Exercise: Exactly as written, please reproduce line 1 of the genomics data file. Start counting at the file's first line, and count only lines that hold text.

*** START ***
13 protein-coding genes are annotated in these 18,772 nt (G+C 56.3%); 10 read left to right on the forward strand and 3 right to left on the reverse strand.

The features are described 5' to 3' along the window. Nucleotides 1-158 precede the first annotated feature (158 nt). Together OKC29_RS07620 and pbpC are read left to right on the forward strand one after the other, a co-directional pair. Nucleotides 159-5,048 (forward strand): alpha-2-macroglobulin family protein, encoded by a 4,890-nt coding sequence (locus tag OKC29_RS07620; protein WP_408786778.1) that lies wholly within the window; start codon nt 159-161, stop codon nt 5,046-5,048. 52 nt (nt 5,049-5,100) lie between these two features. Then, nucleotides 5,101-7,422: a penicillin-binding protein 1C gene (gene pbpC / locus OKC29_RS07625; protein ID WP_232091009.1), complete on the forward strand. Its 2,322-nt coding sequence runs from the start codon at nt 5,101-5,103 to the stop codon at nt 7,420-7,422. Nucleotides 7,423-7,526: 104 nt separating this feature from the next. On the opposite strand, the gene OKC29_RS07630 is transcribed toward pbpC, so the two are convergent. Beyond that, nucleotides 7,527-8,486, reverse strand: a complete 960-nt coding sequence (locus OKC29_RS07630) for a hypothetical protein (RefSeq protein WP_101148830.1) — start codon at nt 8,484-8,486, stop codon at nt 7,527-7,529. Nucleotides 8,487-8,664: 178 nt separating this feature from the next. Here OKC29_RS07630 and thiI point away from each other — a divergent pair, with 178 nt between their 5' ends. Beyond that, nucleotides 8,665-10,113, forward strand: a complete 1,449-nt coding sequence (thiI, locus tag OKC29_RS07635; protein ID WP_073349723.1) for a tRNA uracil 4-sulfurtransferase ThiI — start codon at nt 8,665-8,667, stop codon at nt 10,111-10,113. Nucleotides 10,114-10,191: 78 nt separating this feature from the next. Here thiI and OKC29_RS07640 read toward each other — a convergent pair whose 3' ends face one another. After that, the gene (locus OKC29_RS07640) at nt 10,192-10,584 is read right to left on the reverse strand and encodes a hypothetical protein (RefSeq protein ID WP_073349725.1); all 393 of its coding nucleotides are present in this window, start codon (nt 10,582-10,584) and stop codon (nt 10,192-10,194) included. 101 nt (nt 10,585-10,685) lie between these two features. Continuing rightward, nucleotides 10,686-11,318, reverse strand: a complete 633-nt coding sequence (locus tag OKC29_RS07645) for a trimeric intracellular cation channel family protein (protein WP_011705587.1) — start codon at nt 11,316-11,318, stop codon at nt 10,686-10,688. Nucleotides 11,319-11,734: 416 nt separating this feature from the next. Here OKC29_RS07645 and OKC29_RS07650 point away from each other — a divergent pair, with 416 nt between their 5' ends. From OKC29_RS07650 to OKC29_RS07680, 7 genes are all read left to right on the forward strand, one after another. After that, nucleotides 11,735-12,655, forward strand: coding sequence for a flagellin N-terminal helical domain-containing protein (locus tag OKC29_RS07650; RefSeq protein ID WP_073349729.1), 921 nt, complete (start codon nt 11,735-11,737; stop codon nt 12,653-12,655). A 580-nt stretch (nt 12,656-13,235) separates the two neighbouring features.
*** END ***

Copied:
13 protein-coding genes are annotated in these 18,772 nt (G+C 56.3%); 10 read left to right on the forward strand and 3 right to left on the reverse strand.